GULF OIL SPILL REMEDY ATTACKING MORE THAN JUST OIL
LOS ANGELES— Dec 9, 2010. A soon-to-be released independent television documentary interviews marine scientists who argue that the chemical dispersant used to treat the largest ocean oil spill in American history is a case of the cure being far more deadly to this highly productive marine ecosystem than the disease (oil) was.
The film argues that instead of this harsh chemical, the environmentally friendly technology known as bio-remediation should have been used. Bioremediation is scientifically proven to speed up natural processes such as oil-eating microbes to clean up oil spills.
Despite strong scientific documentation that bioremediation technology could have restored the Gulf to health in a relatively short time, interview subjects say government agencies are actively preventing the clean-up efforts through the implementation of extensive bureaucratic red tape rather than working to rehabilitate the nation’s most productive biological and commercial ecosystems.
The 30 minute documentary “The Hidden Crisis in the Gulf” produced by The Earth Organization (TEO) is being released this week in Louisiana cities with subsequent airings across the other Gulf States during December and January. Its nationwide release is scheduled beginning Monday, Dec 10th.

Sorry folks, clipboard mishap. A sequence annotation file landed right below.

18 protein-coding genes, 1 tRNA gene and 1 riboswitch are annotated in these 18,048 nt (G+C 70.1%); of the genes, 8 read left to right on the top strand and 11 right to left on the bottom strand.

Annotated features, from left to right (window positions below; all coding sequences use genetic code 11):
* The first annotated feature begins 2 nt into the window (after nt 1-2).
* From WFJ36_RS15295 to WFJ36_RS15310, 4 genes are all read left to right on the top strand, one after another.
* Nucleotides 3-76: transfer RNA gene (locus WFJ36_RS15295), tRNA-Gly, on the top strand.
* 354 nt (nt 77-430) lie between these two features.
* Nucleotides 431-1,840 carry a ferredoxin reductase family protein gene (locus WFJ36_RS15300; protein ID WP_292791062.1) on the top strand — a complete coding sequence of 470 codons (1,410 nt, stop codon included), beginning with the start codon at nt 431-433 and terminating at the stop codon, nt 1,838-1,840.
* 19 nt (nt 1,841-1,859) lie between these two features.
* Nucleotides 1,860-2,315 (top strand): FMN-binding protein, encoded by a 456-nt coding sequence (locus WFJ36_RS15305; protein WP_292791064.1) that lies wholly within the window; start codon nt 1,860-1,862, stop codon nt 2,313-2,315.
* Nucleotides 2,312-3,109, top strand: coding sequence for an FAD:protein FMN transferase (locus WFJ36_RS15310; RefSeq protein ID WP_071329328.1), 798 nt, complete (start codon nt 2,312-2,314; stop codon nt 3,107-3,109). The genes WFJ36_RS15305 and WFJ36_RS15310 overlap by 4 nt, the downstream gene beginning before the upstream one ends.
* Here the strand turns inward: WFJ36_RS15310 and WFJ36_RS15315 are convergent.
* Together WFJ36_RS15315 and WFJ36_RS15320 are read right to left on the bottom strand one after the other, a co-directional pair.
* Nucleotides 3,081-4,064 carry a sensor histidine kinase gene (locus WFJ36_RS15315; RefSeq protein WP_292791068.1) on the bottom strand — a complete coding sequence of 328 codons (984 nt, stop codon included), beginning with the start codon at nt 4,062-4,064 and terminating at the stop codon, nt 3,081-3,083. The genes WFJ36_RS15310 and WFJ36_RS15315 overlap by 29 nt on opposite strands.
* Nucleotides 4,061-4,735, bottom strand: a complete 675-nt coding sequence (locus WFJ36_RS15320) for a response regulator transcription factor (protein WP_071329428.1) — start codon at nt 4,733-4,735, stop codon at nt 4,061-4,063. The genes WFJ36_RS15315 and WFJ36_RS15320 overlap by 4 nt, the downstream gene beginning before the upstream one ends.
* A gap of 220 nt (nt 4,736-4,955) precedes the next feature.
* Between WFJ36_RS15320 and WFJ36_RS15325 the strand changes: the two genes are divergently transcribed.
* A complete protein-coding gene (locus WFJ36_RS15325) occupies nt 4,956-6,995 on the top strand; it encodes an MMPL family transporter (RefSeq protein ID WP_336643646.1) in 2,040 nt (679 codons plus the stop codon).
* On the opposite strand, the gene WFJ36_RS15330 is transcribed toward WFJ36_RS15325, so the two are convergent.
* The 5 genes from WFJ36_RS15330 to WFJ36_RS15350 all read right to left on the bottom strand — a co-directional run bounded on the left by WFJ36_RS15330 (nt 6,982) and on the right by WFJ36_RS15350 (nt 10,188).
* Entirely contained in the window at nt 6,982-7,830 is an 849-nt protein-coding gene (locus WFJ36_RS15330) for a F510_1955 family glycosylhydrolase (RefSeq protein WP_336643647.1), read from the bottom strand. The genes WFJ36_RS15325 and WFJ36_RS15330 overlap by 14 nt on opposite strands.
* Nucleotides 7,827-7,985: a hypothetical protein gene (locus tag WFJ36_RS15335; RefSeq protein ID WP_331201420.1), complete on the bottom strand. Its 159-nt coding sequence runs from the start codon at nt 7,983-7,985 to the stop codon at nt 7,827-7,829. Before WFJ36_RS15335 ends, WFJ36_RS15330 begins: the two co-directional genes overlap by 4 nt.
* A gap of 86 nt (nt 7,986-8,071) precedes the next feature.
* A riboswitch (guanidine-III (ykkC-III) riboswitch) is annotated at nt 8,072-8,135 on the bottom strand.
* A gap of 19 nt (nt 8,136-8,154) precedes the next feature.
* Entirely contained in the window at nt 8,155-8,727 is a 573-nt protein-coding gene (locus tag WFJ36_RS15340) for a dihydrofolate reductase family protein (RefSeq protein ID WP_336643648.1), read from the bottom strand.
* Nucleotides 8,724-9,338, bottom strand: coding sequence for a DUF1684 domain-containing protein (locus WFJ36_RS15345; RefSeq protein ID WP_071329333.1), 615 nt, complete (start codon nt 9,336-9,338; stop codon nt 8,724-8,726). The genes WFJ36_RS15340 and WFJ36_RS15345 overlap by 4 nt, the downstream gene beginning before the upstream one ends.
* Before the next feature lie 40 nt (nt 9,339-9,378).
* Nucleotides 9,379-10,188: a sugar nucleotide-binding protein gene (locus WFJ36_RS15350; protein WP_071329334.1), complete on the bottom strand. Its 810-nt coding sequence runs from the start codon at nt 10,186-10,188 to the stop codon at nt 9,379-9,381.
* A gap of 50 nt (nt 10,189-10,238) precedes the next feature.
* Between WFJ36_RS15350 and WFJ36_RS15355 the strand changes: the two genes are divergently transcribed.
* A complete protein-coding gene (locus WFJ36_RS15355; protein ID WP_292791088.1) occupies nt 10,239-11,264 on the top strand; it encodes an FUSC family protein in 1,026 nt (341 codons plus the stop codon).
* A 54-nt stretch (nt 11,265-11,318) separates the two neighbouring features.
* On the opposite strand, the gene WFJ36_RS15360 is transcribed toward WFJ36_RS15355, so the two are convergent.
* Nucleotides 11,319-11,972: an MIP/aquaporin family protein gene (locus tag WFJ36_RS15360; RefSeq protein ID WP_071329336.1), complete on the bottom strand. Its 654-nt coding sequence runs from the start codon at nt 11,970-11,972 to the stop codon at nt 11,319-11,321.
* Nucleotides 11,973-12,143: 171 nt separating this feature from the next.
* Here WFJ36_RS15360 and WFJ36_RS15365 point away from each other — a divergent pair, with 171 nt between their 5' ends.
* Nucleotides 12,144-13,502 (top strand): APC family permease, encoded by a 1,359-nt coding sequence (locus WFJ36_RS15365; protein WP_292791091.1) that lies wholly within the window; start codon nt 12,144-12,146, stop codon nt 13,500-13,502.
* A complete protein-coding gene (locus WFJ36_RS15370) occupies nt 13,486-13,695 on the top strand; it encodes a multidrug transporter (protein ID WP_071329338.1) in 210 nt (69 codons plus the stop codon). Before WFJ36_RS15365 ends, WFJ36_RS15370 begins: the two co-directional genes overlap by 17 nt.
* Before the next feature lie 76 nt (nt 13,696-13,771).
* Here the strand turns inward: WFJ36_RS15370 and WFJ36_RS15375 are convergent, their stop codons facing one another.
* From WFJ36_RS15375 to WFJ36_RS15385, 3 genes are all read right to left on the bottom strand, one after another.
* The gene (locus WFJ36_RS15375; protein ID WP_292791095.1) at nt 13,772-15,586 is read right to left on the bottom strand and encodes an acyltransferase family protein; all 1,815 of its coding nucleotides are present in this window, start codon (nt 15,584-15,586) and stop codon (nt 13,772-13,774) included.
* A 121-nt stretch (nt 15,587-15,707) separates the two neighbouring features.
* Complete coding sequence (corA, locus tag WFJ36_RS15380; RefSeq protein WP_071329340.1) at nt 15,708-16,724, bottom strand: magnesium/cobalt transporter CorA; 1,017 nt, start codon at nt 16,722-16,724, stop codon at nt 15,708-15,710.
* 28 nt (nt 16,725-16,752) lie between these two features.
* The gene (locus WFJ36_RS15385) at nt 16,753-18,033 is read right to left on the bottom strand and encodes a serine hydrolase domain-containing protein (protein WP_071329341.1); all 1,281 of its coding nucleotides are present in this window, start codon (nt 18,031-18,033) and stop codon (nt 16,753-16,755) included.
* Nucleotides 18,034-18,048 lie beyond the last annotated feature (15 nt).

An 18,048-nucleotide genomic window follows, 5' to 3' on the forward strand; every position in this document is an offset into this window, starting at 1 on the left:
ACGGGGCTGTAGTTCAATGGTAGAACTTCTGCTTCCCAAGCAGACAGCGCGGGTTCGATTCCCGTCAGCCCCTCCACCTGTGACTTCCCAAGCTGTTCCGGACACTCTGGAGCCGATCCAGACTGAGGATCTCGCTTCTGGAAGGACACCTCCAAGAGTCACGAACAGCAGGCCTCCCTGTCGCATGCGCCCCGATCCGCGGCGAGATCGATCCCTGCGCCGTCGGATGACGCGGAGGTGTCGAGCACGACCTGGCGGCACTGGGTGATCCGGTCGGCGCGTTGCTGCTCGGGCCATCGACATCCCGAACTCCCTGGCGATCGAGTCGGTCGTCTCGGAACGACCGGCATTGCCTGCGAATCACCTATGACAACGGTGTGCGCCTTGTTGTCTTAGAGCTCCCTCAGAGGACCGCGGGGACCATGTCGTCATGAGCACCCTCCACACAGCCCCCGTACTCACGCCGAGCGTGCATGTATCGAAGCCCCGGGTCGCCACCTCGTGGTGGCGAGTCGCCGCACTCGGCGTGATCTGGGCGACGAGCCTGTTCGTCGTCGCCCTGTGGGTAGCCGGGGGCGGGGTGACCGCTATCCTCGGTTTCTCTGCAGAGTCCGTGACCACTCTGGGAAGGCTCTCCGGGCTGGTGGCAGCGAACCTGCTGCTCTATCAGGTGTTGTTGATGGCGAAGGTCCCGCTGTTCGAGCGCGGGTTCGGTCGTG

The film’s producer-director acknowledges that the documentary was undertaken expressly as an advocacy vehicle that hopes to produce a profound effect in educating and energizing the public. “We produced this film to generate action so that a real solution—bioremediation—is adopted urgently and promptly in the stricken Gulf,” said Barbara Wiseman, President of The Earth Organization (TEO), an international nonprofit which she said funded the documentary with accumulated small contributions from their US membership base.
Wiseman continued: “The central issue for TEO isn’t who is to blame but how quickly we can break down the bureaucratic barriers so that bio-remediation can protect the health of the public and save what’s left of the Gulf’s biological diversity which supports commercial and recreational fishing and tourism industries and the region’s economy. Lingering poisons are being ignored by those who should be protecting us. Anyone who says Gulf seafood is safe in an effort to reduce damages or deflect attention is putting human lives in danger.”